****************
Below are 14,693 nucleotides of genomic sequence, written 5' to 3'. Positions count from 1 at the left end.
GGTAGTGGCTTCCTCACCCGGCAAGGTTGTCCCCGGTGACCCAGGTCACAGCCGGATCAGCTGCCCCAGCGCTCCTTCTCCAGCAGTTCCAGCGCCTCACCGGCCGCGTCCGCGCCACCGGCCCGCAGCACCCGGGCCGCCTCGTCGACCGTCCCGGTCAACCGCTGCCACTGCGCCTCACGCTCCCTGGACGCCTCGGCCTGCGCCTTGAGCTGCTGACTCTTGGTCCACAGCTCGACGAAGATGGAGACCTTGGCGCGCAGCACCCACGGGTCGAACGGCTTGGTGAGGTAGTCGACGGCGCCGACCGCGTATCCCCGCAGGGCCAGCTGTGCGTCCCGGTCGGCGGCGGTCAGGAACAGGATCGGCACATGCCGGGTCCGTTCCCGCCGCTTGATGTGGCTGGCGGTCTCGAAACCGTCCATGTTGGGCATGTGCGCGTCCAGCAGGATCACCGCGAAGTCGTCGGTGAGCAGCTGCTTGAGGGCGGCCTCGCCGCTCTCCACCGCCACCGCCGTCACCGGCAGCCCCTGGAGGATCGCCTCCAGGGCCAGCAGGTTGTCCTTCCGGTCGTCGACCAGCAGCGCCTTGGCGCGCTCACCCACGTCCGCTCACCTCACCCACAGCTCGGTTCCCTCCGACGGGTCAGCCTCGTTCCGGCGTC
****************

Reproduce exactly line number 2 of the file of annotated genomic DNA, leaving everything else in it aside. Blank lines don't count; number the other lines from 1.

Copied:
GGTAGTGGCTTCCTCACCCGGCAAGGTTGTCCCCGGTGACCCAGGTCACAGCCGGATCAGCTGCCCCAGCGCTCCTTCTCCAGCAGTTCCAGCGCCTCACCGGCCGCGTCCGCGCCACCGGCCCGCAGCACCCGGGCCGCCTCGTCGACCGTCCCGGTCAACCGCTGCCACTGCGCCTCACGCTCCCTGGACGCCTCGGCCTGCGCCTTGAGCTGCTGACTCTTGGTCCACAGCTCGACGAAGATGGAGACCTTGGCGCGCAGCACCCACGGGTCGAACGGCTTGGTGAGGTAGTCGACGGCGCCGACCGCGTATCCCCGCAGGGCCAGCTGTGCGTCCCGGTCGGCGGCGGTCAGGAACAGGATCGGCACATGCCGGGTCCGTTCCCGCCGCTTGATGTGGCTGGCGGTCTCGAAACCGTCCATGTTGGGCATGTGCGCGTCCAGCAGGATCACCGCGAAGTCGTCGGTGAGCAGCTGCTTGAGGGCGGCCTCGCCGCTCTCCACCGCCACCGCCGTCACCGGCAGCCCCTGGAGGATCGCCTCCAGGGCCAGCAGGTTGTCCTTCCGGTCGTCGACCAGCAGCGCCTTGGCGCGCTCACCCACGTCCGCTCACCTCACCCACAGCTCGGTTCCCTCCGACGGGTCAGCCTCGTTCCGGCGTC